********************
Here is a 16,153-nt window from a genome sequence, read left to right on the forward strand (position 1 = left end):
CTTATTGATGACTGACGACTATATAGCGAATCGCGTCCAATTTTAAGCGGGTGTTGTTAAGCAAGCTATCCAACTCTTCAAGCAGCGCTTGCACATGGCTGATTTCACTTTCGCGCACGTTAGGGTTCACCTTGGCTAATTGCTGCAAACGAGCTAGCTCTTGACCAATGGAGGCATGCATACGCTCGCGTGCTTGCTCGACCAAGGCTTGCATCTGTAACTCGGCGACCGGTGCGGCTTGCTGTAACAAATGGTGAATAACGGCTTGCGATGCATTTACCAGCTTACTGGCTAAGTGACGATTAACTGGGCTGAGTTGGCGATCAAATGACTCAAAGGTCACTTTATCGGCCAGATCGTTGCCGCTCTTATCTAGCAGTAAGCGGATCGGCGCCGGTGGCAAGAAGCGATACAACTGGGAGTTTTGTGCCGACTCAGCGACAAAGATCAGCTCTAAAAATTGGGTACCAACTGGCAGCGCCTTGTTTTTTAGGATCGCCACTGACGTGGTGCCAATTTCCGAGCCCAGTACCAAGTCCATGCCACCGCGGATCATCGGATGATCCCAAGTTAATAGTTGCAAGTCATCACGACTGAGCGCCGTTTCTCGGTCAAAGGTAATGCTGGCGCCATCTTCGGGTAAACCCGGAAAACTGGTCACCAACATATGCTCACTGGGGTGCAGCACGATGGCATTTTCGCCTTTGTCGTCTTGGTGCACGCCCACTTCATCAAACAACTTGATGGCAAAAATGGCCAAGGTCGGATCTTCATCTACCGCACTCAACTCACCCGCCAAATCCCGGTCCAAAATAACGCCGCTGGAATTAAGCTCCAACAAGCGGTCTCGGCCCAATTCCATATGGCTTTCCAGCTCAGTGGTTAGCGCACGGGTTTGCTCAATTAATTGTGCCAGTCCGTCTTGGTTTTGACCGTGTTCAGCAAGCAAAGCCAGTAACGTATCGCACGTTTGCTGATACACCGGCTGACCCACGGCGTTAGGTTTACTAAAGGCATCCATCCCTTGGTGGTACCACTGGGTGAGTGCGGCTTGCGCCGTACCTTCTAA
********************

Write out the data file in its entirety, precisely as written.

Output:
Here is a 16,153-nt window from a genome sequence, read left to right on the forward strand (position 1 = left end):
CTTATTGATGACTGACGACTATATAGCGAATCGCGTCCAATTTTAAGCGGGTGTTGTTAAGCAAGCTATCCAACTCTTCAAGCAGCGCTTGCACATGGCTGATTTCACTTTCGCGCACGTTAGGGTTCACCTTGGCTAATTGCTGCAAACGAGCTAGCTCTTGACCAATGGAGGCATGCATACGCTCGCGTGCTTGCTCGACCAAGGCTTGCATCTGTAACTCGGCGACCGGTGCGGCTTGCTGTAACAAATGGTGAATAACGGCTTGCGATGCATTTACCAGCTTACTGGCTAAGTGACGATTAACTGGGCTGAGTTGGCGATCAAATGACTCAAAGGTCACTTTATCGGCCAGATCGTTGCCGCTCTTATCTAGCAGTAAGCGGATCGGCGCCGGTGGCAAGAAGCGATACAACTGGGAGTTTTGTGCCGACTCAGCGACAAAGATCAGCTCTAAAAATTGGGTACCAACTGGCAGCGCCTTGTTTTTTAGGATCGCCACTGACGTGGTGCCAATTTCCGAGCCCAGTACCAAGTCCATGCCACCGCGGATCATCGGATGATCCCAAGTTAATAGTTGCAAGTCATCACGACTGAGCGCCGTTTCTCGGTCAAAGGTAATGCTGGCGCCATCTTCGGGTAAACCCGGAAAACTGGTCACCAACATATGCTCACTGGGGTGCAGCACGATGGCATTTTCGCCTTTGTCGTCTTGGTGCACGCCCACTTCATCAAACAACTTGATGGCAAAAATGGCCAAGGTCGGATCTTCATCTACCGCACTCAACTCACCCGCCAAATCCCGGTCCAAAATAACGCCGCTGGAATTAAGCTCCAACAAGCGGTCTCGGCCCAATTCCATATGGCTTTCCAGCTCAGTGGTTAGCGCACGGGTTTGCTCAATTAATTGTGCCAGTCCGTCTTGGTTTTGACCGTGTTCAGCAAGCAAAGCCAGTAACGTATCGCACGTTTGCTGATACACCGGCTGACCCACGGCGTTAGGTTTACTAAAGGCATCCATCCCTTGGTGGTACCACTGGGTGAGTGCGGCTTGCGCCGTACCTTCTAA